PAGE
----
Imagine going to sleep the night after making the decision to strip five hundred million dollars from six families. I imagine it would be unsettling. On Tuesday, Judge Ed Kinkeade, a federal judge in Texas overseeing the Depuy Pinnacle MDL, made the decision to cut $500,000,000.00 from a jury award presented to six families after a grueling ten-week trial last fall. You can read about the trial and the jury’s verdict here. In that post I wrote that the jury’s verdict was “staggering,” and it was. It may be more staggering that a judge, less than a month later, would wipe out half a billion dollars of the jury’s award.
On January 3, 2017, Judge Kinkeade issued his post-trial court order reducing the amount of punitive damages awarded to the six families, writing that “constitutional considerations limit the amount a plaintiff may recover in punitive damages.” The relevant portion of the Order states:
“Although the jury awarded $84,000,000 in punitive damages from Defendant DePuy Orthopaedics, Inc. and $84,000,000 in punitive damages from Defendant Johnson & Johnson, constitutional considerations limit the amount a plaintiff may recover in punitive damages. See State Farm Mut. Auto. Ins. Co. v. Campbell, 538 U.S. 408, 425 (2003) (“[F]ew awards exceeding a single-digit ratio between punitive and compensatory damages, to a significant degree, will satisfy due process. . . . Single-digit multipliers are more likely to comport with due process, while still achieving the State’s goals of deterrence and retribution . . . .”). The Court has reduced the punitive damages accordingly.” See Depuy Pinnacle Order.
I have to say this is a powerfully thin explanation for stripping half a billion dollars from a jury award: “single-digit multipliers”? Really? The U.S. Supreme Court has limited punitive damages in the past, but there is no overarching federal law limiting punitive damages, and all reductions such as the current one intrude aggressively on the power of the jury to make its own findings and awards. Further, as I discuss below, the controlling law in this case came from California, which does not have a punitive damages “cap.” In any evident, Judge Kinkeade held that the punitive damages award by the jury was “excessive.” Media reports calculate that the judge reduced the punitive damages award to nine-times the plaintiffs’ actual or compensatory damages.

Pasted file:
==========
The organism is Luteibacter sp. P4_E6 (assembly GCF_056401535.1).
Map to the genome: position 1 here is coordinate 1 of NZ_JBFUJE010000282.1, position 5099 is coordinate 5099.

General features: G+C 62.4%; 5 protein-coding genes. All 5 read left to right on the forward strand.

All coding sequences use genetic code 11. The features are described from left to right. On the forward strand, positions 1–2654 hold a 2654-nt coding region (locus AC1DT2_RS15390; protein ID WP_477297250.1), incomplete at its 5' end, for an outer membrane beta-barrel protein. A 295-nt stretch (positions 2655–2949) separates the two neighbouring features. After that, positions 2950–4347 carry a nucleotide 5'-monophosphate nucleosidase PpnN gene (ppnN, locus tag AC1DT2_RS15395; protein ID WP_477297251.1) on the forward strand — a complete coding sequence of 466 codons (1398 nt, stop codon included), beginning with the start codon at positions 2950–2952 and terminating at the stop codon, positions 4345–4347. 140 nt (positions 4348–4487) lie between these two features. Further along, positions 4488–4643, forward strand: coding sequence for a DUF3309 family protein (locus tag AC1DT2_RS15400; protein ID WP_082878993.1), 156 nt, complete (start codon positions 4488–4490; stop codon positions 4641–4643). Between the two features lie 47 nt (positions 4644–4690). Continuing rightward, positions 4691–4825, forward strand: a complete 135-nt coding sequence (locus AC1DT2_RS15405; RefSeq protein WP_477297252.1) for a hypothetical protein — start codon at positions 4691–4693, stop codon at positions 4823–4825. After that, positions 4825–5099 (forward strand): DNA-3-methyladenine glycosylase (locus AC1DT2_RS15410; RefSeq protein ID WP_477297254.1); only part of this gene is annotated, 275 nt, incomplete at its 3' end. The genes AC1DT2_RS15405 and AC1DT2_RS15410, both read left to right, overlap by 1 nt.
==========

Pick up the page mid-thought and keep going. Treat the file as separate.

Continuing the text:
Fortunately, Judge Kinkeade upheld the jury’s conclusions that the Depuy Pinnacle hip implants were defectively designed and that Depuy and Johnson & Johnson failed to warn consumers adequately about the risks involved.
The Third Depuy Pinnacle Bellwether Trial
The first Pinnacle bellwether trial ended in a defense verdict, which means the plaintiffs lost and received no award. The second bellwether trial ended with a $502 million dollar verdict for five plaintiffs. It seemed unlikely that the third bellwether trial could yield a result similar to the second bellwether trial verdict. Turns out, the third bellwether trial was the biggest one of all.